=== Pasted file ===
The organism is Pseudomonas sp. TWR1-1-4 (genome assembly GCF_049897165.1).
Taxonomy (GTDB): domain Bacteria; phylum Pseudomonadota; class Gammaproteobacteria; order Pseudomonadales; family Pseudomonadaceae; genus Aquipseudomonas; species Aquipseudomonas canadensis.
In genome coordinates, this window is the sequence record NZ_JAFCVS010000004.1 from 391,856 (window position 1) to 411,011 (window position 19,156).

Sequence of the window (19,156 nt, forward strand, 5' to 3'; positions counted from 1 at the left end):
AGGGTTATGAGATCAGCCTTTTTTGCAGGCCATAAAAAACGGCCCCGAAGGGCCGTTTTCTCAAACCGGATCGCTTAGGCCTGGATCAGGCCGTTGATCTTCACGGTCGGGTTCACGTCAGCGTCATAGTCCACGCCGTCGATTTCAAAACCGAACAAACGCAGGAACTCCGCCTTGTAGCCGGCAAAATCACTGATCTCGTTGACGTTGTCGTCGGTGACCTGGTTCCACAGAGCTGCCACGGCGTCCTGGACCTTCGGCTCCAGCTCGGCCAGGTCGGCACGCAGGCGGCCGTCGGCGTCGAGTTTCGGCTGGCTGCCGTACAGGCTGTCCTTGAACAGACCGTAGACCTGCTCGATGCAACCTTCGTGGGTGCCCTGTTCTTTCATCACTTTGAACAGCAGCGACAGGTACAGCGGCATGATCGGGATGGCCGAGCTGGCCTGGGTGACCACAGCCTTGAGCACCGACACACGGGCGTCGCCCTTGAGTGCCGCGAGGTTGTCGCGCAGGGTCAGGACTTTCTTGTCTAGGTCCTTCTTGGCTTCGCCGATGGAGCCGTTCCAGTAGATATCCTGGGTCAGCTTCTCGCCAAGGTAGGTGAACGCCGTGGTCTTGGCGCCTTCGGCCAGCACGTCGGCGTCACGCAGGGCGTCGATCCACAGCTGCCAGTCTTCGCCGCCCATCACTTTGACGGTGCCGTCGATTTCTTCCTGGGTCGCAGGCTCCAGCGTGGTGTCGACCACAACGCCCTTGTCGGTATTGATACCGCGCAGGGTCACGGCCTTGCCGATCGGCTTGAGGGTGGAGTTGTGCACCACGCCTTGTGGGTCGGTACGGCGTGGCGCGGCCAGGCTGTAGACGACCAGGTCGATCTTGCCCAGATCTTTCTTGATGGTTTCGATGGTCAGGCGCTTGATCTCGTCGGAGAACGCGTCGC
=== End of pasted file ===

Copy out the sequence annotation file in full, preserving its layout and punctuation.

The organism is Pseudomonas sp. TWR1-1-4 (genome assembly GCF_049897165.1).
Taxonomy (GTDB): domain Bacteria; phylum Pseudomonadota; class Gammaproteobacteria; order Pseudomonadales; family Pseudomonadaceae; genus Aquipseudomonas; species Aquipseudomonas canadensis.
In genome coordinates, this window is the sequence record NZ_JAFCVS010000004.1 from 391,856 (window position 1) to 411,011 (window position 19,156).

Sequence of the window (19,156 nt, forward strand, 5' to 3'; positions counted from 1 at the left end):
AGGGTTATGAGATCAGCCTTTTTTGCAGGCCATAAAAAACGGCCCCGAAGGGCCGTTTTCTCAAACCGGATCGCTTAGGCCTGGATCAGGCCGTTGATCTTCACGGTCGGGTTCACGTCAGCGTCATAGTCCACGCCGTCGATTTCAAAACCGAACAAACGCAGGAACTCCGCCTTGTAGCCGGCAAAATCACTGATCTCGTTGACGTTGTCGTCGGTGACCTGGTTCCACAGAGCTGCCACGGCGTCCTGGACCTTCGGCTCCAGCTCGGCCAGGTCGGCACGCAGGCGGCCGTCGGCGTCGAGTTTCGGCTGGCTGCCGTACAGGCTGTCCTTGAACAGACCGTAGACCTGCTCGATGCAACCTTCGTGGGTGCCCTGTTCTTTCATCACTTTGAACAGCAGCGACAGGTACAGCGGCATGATCGGGATGGCCGAGCTGGCCTGGGTGACCACAGCCTTGAGCACCGACACACGGGCGTCGCCCTTGAGTGCCGCGAGGTTGTCGCGCAGGGTCAGGACTTTCTTGTCTAGGTCCTTCTTGGCTTCGCCGATGGAGCCGTTCCAGTAGATATCCTGGGTCAGCTTCTCGCCAAGGTAGGTGAACGCCGTGGTCTTGGCGCCTTCGGCCAGCACGTCGGCGTCACGCAGGGCGTCGATCCACAGCTGCCAGTCTTCGCCGCCCATCACTTTGACGGTGCCGTCGATTTCTTCCTGGGTCGCAGGCTCCAGCGTGGTGTCGACCACAACGCCCTTGTCGGTATTGATACCGCGCAGGGTCACGGCCTTGCCGATCGGCTTGAGGGTGGAGTTGTGCACCACGCCTTGTGGGTCGGTACGGCGTGGCGCGGCCAGGCTGTAGACGACCAGGTCGATCTTGCCCAGATCTTTCTTGATGGTTTCGATGGTCAGGCGCTTGATCTCGTCGGAGAACGCGTCGC